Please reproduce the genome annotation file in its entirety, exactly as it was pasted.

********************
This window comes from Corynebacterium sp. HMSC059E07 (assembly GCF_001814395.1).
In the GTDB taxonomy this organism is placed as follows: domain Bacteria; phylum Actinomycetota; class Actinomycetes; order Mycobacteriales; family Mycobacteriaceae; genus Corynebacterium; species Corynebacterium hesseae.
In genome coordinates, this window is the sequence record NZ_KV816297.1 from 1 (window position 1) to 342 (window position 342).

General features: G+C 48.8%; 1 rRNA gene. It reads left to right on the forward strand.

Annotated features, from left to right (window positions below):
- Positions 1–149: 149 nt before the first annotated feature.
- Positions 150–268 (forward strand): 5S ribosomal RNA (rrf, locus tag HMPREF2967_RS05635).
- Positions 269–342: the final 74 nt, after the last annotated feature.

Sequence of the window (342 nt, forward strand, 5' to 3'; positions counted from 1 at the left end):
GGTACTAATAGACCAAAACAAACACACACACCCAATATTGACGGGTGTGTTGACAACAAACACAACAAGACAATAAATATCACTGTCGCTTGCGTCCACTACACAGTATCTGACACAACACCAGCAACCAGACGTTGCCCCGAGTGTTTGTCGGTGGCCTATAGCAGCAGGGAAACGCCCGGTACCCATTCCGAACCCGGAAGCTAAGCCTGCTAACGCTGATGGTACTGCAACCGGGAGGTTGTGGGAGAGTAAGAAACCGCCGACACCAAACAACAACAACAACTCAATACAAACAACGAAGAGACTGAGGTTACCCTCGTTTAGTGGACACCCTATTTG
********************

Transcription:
This window comes from Corynebacterium sp. HMSC059E07 (assembly GCF_001814395.1).
In the GTDB taxonomy this organism is placed as follows: domain Bacteria; phylum Actinomycetota; class Actinomycetes; order Mycobacteriales; family Mycobacteriaceae; genus Corynebacterium; species Corynebacterium hesseae.
In genome coordinates, this window is the sequence record NZ_KV816297.1 from 1 (window position 1) to 342 (window position 342).

General features: G+C 48.8%; 1 rRNA gene. It reads left to right on the forward strand.

Annotated features, from left to right (window positions below):
- Positions 1–149: 149 nt before the first annotated feature.
- Positions 150–268 (forward strand): 5S ribosomal RNA (rrf, locus tag HMPREF2967_RS05635).
- Positions 269–342: the final 74 nt, after the last annotated feature.

Sequence of the window (342 nt, forward strand, 5' to 3'; positions counted from 1 at the left end):
GGTACTAATAGACCAAAACAAACACACACACCCAATATTGACGGGTGTGTTGACAACAAACACAACAAGACAATAAATATCACTGTCGCTTGCGTCCACTACACAGTATCTGACACAACACCAGCAACCAGACGTTGCCCCGAGTGTTTGTCGGTGGCCTATAGCAGCAGGGAAACGCCCGGTACCCATTCCGAACCCGGAAGCTAAGCCTGCTAACGCTGATGGTACTGCAACCGGGAGGTTGTGGGAGAGTAAGAAACCGCCGACACCAAACAACAACAACAACTCAATACAAACAACGAAGAGACTGAGGTTACCCTCGTTTAGTGGACACCCTATTTG